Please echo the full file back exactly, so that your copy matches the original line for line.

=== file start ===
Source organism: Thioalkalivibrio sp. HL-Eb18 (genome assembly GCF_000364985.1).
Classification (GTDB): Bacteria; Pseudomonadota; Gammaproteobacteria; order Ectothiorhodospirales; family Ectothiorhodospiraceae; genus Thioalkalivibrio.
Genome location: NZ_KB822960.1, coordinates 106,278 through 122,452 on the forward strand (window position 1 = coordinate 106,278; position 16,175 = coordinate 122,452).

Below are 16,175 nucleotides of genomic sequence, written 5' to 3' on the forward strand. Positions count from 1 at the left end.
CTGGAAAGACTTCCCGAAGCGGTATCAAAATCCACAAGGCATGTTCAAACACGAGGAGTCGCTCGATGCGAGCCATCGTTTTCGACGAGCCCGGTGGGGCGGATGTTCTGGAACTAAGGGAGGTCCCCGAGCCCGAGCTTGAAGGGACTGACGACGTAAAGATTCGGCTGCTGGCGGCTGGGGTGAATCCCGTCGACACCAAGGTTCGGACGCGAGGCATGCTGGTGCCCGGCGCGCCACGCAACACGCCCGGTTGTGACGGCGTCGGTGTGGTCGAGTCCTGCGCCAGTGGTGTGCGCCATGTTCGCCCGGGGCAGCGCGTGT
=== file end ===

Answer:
Source organism: Thioalkalivibrio sp. HL-Eb18 (genome assembly GCF_000364985.1).
Classification (GTDB): Bacteria; Pseudomonadota; Gammaproteobacteria; order Ectothiorhodospirales; family Ectothiorhodospiraceae; genus Thioalkalivibrio.
Genome location: NZ_KB822960.1, coordinates 106,278 through 122,452 on the forward strand (window position 1 = coordinate 106,278; position 16,175 = coordinate 122,452).

Below are 16,175 nucleotides of genomic sequence, written 5' to 3' on the forward strand. Positions count from 1 at the left end.
CTGGAAAGACTTCCCGAAGCGGTATCAAAATCCACAAGGCATGTTCAAACACGAGGAGTCGCTCGATGCGAGCCATCGTTTTCGACGAGCCCGGTGGGGCGGATGTTCTGGAACTAAGGGAGGTCCCCGAGCCCGAGCTTGAAGGGACTGACGACGTAAAGATTCGGCTGCTGGCGGCTGGGGTGAATCCCGTCGACACCAAGGTTCGGACGCGAGGCATGCTGGTGCCCGGCGCGCCACGCAACACGCCCGGTTGTGACGGCGTCGGTGTGGTCGAGTCCTGCGCCAGTGGTGTGCGCCATGTTCGCCCGGGGCAGCGCGTGT